Church Cats

If you have a cat, you know you don’t own the feline, they own you. Your house is not yours, it belongs to your cat. You are just the caretaker. In England some churches are a cat’s domain.

Unlike in the United States or some other places, many British churches are open or unlocked during the day. This is great for tourists who would like to enter and view the architecture or interior. It is also great for people who want to have a quiet moment to reflect. Propped open doors or constant visitors have enabled some local cats or strays to claim the building as their own. They may like to get out of the rain, enjoy the soft seat cushions on the pews, or even sun themselves where light filters in through the stained glass windows onto the floor.

Locals are so used to seeing particular cats lounging about that they know them by name. They may even be afforded the status of official church cat.

We were told by locals in Corsham that this was Cyril. He was owned by a local florist, but he liked to hang out at the church by day. We met him inside the church. He walked us out and walked right back to the florist shop around closing time.

Some church cats belong to a local and just like to hang out at the church. Others are strays that have shown up at a church and the staff end up adopting them and allow them to stay. The cats presence helps curb the mouse population.

Another cat I encountered inside a church in the Cotswolds. This one followed us outside the church as well. He tailed us around the churchyard.

Southwark Cathedral in London even elevated the status of their church cat by honoring her in stone with a grotesque. The named her Doorkins because she would be waiting by the door to be let into the church every morning before they adopted her.

The grotesque made in honor of Southwark Cathedral’s church cat-Doorkins.
Doorkins is older now. She is less social and sleeps a lot. Here she was in the Harvard chapel in the church. She was on a comfortable chair.
Doorkins enjoying a nap.

In her heyday Doorkins was more sociable. She met the queen when she visited Southwark Cathedral. She would join in church services and choir practices angling for a pet or a scratch behind the ear. Even though she is on in years and is less active, she still enjoyed a little attention.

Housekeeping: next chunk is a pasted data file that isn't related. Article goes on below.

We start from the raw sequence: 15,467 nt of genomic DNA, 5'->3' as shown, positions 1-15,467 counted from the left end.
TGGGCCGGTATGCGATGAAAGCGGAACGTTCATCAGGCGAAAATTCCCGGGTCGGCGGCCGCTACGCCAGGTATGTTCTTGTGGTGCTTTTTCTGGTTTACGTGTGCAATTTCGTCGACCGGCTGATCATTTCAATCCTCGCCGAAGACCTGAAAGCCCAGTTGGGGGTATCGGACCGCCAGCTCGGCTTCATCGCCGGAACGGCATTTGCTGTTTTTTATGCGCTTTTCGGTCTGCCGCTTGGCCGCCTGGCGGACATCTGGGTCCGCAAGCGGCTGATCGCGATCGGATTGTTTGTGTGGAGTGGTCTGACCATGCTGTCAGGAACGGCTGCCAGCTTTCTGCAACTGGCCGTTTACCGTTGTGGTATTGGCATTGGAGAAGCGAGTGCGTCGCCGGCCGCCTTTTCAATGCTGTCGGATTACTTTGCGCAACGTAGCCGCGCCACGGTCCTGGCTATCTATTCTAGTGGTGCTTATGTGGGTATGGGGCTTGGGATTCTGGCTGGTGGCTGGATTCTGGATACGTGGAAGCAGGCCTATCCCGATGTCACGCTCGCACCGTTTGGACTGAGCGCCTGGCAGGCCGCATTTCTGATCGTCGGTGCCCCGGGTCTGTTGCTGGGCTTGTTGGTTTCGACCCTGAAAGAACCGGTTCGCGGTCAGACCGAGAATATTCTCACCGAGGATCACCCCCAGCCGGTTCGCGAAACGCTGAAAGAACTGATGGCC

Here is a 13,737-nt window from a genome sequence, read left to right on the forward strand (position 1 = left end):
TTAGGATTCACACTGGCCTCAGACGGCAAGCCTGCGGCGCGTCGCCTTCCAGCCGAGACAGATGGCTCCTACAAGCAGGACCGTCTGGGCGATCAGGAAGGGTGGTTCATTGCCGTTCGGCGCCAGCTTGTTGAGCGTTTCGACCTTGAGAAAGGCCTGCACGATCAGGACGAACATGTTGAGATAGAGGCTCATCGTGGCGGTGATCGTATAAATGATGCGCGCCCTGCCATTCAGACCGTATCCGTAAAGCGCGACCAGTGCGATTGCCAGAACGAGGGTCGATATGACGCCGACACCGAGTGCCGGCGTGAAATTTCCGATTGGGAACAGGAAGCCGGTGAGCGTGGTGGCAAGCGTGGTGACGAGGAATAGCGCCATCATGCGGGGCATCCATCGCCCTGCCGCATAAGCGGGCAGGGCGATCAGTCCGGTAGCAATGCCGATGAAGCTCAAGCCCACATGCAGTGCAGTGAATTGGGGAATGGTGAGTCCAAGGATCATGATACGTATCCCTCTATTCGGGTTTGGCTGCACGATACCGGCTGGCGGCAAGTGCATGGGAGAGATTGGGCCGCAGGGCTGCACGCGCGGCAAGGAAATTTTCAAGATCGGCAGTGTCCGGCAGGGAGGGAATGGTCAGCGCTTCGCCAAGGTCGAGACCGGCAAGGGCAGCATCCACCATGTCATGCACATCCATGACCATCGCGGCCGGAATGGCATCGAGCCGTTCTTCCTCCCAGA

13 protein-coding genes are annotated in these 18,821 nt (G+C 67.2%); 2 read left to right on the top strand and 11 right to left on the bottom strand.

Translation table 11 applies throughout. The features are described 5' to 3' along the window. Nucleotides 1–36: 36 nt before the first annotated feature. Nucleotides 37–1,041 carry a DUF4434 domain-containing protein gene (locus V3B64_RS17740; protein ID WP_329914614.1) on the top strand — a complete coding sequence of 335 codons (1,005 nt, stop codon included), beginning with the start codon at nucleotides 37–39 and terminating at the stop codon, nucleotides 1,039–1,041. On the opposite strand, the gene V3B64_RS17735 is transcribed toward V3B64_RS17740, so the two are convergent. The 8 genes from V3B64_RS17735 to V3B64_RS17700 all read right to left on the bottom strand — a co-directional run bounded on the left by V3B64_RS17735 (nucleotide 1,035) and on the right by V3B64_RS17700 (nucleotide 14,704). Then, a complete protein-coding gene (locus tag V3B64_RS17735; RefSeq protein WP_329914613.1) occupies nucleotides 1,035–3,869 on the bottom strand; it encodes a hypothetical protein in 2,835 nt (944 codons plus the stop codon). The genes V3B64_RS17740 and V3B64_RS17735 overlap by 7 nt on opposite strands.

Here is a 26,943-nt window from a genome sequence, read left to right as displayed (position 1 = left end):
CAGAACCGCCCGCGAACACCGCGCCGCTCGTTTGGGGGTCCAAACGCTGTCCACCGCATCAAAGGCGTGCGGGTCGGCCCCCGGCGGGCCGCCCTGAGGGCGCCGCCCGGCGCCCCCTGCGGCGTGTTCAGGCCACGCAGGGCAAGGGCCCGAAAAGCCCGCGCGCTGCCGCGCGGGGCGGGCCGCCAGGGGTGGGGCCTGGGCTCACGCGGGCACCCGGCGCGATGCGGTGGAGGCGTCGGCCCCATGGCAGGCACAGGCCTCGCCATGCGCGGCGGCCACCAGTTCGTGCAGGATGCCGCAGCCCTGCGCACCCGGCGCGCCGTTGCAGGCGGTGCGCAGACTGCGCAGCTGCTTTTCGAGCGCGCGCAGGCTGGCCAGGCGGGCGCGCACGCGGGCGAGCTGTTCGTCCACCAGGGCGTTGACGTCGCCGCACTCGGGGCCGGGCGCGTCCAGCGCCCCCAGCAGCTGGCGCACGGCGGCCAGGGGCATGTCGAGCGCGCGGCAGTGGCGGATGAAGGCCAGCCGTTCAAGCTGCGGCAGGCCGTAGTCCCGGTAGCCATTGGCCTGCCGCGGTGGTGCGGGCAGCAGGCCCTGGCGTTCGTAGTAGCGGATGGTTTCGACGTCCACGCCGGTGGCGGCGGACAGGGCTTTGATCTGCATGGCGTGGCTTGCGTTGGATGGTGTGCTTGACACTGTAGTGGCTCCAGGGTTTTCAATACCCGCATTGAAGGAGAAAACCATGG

They sell this book at the Southwark Cathedral store relating Doorkin’s story.
This is Jones of St. Paul’s in Covent Garden in London. Jones is getting on in years as well. He is named after Inigo Jones who designed the church. His sibling, who passed on was Inigo and he was named Jones.

I have been lucky enough to meet some of these cats. The ones I met were people friendly and enjoyed attention. In a country that obviously favors dogs, church cats in England can be considered an icon.

Temple Art

Is it a lion or a dragon? I think it may be a dragon. I looked online and could not find a similar image.

I took this image several years ago when in the Pusan/Busan area of South Korea at one of its lovely Buddhist temples. It was taken on an old Pentax K-1000 as slide film. I recently scanned this image.

Buddhist temples are known for their artwork. Besides statues of Buddha, the temples are like an art museum on the inside and outside. If in Korea or another Asian country, be sure to stop by one. You won’t regret it.

Fishermen’s Buddha

In the Catholic tradition there are saints for different causes. St. Erasmus or St. Elmo is the patron saint of Sailors. St. Francis of Assisi is the patron saint of Animals. What do they have in Buddhism?

In Buddhism it appears they have different Buddhist shrines focusing on different causes. This was taken a while ago when I worked in Asia. This was a Buddhist Temple in the Pusan/Busan area. I was told by a Korean who went with us that the photo below was the Fishermen’s Buddha and that the women there were praying for the safe return of their husbands and a good catch. The top photo may be from the same temple or from another Buddhist temple focusing on fertility in the same area.

The two images I used on this post were taken several years ago on an old Pentax K-1000 as slide film. I tried to scan them recently.

I find it interesting to see the traditions in other cultures and religions. Sometimes we have some similarities and sometimes there are differences. It makes visiting a new place even more interesting. What are your traditions?